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The coracle ride

The next day, after a short bird spotting walk in the woods and finishing it with a neat breakfast, I headed towards my next destination- Dandeli jungle camp located at Pradhani. An offbeat drive of about 2kms from the main road leads to this simple homestay and camp run in the lap of nature amid the woods, that’s filled with rare flora and fauna. Be sure to be greeted by Malabar giant squirrels and sambar deer at your doorstep to say the least. Since it’s a camp, basic but neat amenities can be availed with either rooms or tenting facilities. We were taken to Syntheri rocks, a very beautiful little place located deep in the woods and formed by rich mineral ores that have formed beautiful rock patterns by standing the test of time. An evening walk in the woods just around the property or catching the sunrise from my window were just a few beautiful moments among others.

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Syntheri rocks

Photo courtesy: Gowtham Shastry

The experience I had the next morning is something that I will cherish for long time. As a part of the package, I was asked to be ready by 6.00.a.m. and was taken to the Dandeli timber depot. I was introduced to Ms.Rajani, a high school teacher by profession and an avid nature keeper by passion. She was assigned to take me on a bird watching tour around the depot where over 150 bird species could be spotted on any given day- A true haven for the bird watchers! My enthusiastic guide visits this place every morning and evening which she describes as her day being incomplete without talking to the woods and strengthening her nature connect.

Among several species that she went on showing me around and shedding light on facts about them, the one that opened my eyes to an all new perspective of seeing avian life were the Hornbills. The hornbill is one species that is referred to Lord Ram and Sita for the couple bonding that they share. These birds have a very unique way of finding their mates and if ever happened that one bird dies anytime, the other remains single all life without finding another mate which is unique to hornbills. The reproduction cycle of these birds is once in 5 years and hence, the male bird is extremely protective about the female and the chick. The male bestows his beloved with berries of her choice from faraway places during this period. While it carries around 40-50 berries in its beak to feed its family, a few fruits may fall down during its flight, thus contributing to afforestation- The hornbills are the farmers of the forests in true sense and live a life of awe and inspiration to mankind. Another interesting fact is among the 54 species of hornbill across the world, 9 are found in India. Out of these, the world’s largest species- The great Indian hornbill and world’s smallest- the Malabar Grey hornbill with Malabar pied and Indian Grey, 4 species can be found in Dandeli alone. And I was fortunate to see all 4 of these during my 3 days stay here, an experience that cannot be explained but only be witnessed. Another unique sighting was of the jungle babbler or the ‘seven sister birds’. With enormous untold stories, the tour ended rather quickly as we both lost track of time. I gave her a tight hug for the wonderful ways of teaching her students in school about conservation of natural resources and I bid farewell.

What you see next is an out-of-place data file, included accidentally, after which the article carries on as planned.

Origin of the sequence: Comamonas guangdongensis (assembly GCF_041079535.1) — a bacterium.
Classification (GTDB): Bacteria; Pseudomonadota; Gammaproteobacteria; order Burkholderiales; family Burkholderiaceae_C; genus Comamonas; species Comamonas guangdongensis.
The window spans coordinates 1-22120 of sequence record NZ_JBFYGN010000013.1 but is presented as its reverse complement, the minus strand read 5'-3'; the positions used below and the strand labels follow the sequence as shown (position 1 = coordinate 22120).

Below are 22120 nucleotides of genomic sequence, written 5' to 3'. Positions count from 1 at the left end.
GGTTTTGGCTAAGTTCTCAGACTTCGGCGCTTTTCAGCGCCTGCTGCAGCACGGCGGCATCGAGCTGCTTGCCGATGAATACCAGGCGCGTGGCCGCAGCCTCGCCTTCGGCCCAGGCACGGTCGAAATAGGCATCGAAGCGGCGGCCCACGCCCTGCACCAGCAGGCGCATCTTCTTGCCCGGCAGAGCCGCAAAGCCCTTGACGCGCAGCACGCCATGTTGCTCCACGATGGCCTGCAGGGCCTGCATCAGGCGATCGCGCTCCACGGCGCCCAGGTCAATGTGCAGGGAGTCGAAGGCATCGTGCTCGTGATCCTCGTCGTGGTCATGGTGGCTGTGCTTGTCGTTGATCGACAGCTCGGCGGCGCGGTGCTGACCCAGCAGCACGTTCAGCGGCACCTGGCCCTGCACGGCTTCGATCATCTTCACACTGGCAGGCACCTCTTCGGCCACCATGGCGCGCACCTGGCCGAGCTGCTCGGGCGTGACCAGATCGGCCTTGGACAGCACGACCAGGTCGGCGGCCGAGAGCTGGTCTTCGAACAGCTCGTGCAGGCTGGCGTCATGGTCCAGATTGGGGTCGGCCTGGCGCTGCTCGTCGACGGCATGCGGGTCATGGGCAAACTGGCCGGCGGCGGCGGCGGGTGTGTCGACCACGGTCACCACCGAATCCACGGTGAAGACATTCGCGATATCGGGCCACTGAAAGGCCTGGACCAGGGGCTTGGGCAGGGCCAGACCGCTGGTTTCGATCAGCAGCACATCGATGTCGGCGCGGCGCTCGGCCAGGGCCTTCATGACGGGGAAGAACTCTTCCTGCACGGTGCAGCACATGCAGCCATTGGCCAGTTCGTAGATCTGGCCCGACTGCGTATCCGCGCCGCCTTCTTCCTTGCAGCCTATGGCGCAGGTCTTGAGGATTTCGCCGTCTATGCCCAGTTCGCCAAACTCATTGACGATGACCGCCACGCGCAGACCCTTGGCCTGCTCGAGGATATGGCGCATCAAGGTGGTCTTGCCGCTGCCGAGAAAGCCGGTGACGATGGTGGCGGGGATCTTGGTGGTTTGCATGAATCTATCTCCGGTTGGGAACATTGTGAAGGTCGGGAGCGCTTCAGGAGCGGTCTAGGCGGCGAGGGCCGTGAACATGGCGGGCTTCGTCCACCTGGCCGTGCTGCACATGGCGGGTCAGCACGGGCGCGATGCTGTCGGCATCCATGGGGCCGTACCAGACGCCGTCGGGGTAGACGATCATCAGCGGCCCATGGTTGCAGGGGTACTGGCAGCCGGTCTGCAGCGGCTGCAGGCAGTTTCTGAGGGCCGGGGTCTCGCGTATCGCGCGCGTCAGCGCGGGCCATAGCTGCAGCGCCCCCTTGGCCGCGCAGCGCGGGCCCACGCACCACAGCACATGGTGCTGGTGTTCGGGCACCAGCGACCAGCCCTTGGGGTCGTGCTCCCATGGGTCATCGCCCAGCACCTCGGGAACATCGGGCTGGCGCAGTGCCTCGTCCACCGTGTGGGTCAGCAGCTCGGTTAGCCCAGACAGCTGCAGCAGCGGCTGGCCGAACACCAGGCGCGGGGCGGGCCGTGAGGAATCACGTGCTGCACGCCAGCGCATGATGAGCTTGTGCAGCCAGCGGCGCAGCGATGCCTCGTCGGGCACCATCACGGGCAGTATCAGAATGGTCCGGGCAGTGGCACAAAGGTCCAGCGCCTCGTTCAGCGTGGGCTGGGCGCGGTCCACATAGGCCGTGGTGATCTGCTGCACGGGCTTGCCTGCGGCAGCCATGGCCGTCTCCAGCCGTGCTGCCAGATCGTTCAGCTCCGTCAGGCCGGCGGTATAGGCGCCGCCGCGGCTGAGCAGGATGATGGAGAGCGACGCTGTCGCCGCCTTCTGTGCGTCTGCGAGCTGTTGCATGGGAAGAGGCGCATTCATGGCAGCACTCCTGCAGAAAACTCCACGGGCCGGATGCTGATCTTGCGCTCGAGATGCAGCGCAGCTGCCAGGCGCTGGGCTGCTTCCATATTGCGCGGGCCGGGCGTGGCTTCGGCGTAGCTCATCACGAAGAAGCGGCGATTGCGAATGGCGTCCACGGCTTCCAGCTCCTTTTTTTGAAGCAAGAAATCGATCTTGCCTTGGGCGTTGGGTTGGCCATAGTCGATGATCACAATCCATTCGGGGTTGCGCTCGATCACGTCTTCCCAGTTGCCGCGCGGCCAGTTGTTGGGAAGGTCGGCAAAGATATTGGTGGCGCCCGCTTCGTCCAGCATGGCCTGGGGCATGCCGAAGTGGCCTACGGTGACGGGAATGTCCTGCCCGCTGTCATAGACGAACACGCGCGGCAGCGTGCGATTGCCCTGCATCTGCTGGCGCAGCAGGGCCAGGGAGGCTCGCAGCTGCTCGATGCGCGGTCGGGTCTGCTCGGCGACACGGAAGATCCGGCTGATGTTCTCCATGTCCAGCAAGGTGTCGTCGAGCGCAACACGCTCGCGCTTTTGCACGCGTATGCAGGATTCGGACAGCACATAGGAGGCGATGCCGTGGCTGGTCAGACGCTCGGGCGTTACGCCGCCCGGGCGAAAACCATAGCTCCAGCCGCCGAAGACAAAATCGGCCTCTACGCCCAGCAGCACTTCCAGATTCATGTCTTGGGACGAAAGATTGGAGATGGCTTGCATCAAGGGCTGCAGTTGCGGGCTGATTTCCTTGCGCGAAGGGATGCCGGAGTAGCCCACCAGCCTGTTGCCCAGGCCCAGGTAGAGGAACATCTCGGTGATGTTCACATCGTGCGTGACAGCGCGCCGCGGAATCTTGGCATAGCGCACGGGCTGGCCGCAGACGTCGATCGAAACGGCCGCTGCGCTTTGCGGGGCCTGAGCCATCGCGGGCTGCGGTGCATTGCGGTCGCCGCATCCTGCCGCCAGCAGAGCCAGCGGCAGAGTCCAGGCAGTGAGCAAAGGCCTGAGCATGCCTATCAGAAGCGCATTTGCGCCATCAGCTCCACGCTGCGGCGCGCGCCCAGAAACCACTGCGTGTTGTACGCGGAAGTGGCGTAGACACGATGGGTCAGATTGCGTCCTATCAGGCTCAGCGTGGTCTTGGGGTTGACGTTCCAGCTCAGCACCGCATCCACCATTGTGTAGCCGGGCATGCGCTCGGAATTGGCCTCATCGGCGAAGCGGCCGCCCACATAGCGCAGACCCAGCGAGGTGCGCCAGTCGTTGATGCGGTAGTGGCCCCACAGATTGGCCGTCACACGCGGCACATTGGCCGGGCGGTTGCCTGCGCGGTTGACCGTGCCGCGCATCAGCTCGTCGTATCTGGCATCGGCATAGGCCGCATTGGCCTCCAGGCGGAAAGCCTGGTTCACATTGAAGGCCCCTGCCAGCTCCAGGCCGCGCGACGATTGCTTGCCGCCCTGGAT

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Dandeli timber depot

After freshening up back at the camp after breakfast, I started my journey back to Bangalore. I took a KSRTC bus from Dandeli to Hubli from where I had booked my train. Whoa! Such a wonderful trip!

Summary:

Must dos:

• Watch the hornbills mud-bathing on the river bank near Ganeshgudi

• Spot flying lizards and the black panthers.

Dandeli Jungle Camp is an offbeat stay which does not have its own webpage or have direction boards to keep commercialization at check. You can get in touch with them if you wish to, through www.dandeli.com

The connectivity of local transport is not reliable. Although, it would be a great idea to have an own vehicle to go around the place, the property that you stay at can arrange it for you and hence, traveling alone shouldn’t be much of a hassle.